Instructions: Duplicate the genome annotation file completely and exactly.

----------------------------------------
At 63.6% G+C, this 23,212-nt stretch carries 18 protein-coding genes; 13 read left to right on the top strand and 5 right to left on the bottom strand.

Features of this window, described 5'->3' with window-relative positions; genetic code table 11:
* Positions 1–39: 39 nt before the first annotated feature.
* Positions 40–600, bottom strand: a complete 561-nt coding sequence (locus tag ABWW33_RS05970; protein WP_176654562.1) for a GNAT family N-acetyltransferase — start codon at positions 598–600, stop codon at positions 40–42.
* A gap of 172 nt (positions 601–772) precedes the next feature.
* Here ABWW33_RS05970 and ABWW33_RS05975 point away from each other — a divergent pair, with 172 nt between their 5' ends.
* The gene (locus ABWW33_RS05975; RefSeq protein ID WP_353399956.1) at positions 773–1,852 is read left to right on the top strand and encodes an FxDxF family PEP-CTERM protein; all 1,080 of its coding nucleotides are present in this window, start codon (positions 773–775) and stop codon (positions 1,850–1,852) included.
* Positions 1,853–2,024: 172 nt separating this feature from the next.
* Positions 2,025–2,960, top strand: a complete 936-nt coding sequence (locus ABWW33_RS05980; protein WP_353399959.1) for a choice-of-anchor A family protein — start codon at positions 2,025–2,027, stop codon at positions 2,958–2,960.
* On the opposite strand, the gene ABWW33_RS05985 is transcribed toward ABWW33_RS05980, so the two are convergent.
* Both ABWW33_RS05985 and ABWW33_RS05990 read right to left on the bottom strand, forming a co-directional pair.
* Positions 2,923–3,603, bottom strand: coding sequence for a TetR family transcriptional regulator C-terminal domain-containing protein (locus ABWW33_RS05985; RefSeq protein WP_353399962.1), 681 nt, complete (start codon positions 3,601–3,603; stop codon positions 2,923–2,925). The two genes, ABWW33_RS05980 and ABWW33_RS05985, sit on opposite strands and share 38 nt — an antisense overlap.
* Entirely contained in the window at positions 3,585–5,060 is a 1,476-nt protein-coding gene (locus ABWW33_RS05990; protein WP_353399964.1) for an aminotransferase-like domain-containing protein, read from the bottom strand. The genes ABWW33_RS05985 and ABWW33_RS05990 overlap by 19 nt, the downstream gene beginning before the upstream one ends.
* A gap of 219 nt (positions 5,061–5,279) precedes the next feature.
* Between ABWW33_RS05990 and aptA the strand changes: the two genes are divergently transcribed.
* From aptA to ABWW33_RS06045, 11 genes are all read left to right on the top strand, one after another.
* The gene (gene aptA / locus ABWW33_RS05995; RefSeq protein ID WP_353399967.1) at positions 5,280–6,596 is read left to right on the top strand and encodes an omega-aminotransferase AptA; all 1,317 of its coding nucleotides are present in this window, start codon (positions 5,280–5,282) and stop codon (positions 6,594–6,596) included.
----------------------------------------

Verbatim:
At 63.6% G+C, this 23,212-nt stretch carries 18 protein-coding genes; 13 read left to right on the top strand and 5 right to left on the bottom strand.

Features of this window, described 5'->3' with window-relative positions; genetic code table 11:
* Positions 1–39: 39 nt before the first annotated feature.
* Positions 40–600, bottom strand: a complete 561-nt coding sequence (locus tag ABWW33_RS05970; protein WP_176654562.1) for a GNAT family N-acetyltransferase — start codon at positions 598–600, stop codon at positions 40–42.
* A gap of 172 nt (positions 601–772) precedes the next feature.
* Here ABWW33_RS05970 and ABWW33_RS05975 point away from each other — a divergent pair, with 172 nt between their 5' ends.
* The gene (locus ABWW33_RS05975; RefSeq protein ID WP_353399956.1) at positions 773–1,852 is read left to right on the top strand and encodes an FxDxF family PEP-CTERM protein; all 1,080 of its coding nucleotides are present in this window, start codon (positions 773–775) and stop codon (positions 1,850–1,852) included.
* Positions 1,853–2,024: 172 nt separating this feature from the next.
* Positions 2,025–2,960, top strand: a complete 936-nt coding sequence (locus ABWW33_RS05980; protein WP_353399959.1) for a choice-of-anchor A family protein — start codon at positions 2,025–2,027, stop codon at positions 2,958–2,960.
* On the opposite strand, the gene ABWW33_RS05985 is transcribed toward ABWW33_RS05980, so the two are convergent.
* Both ABWW33_RS05985 and ABWW33_RS05990 read right to left on the bottom strand, forming a co-directional pair.
* Positions 2,923–3,603, bottom strand: coding sequence for a TetR family transcriptional regulator C-terminal domain-containing protein (locus ABWW33_RS05985; RefSeq protein WP_353399962.1), 681 nt, complete (start codon positions 3,601–3,603; stop codon positions 2,923–2,925). The two genes, ABWW33_RS05980 and ABWW33_RS05985, sit on opposite strands and share 38 nt — an antisense overlap.
* Entirely contained in the window at positions 3,585–5,060 is a 1,476-nt protein-coding gene (locus ABWW33_RS05990; protein WP_353399964.1) for an aminotransferase-like domain-containing protein, read from the bottom strand. The genes ABWW33_RS05985 and ABWW33_RS05990 overlap by 19 nt, the downstream gene beginning before the upstream one ends.
* A gap of 219 nt (positions 5,061–5,279) precedes the next feature.
* Between ABWW33_RS05990 and aptA the strand changes: the two genes are divergently transcribed.
* From aptA to ABWW33_RS06045, 11 genes are all read left to right on the top strand, one after another.
* The gene (gene aptA / locus ABWW33_RS05995; RefSeq protein ID WP_353399967.1) at positions 5,280–6,596 is read left to right on the top strand and encodes an omega-aminotransferase AptA; all 1,317 of its coding nucleotides are present in this window, start codon (positions 5,280–5,282) and stop codon (positions 6,594–6,596) included.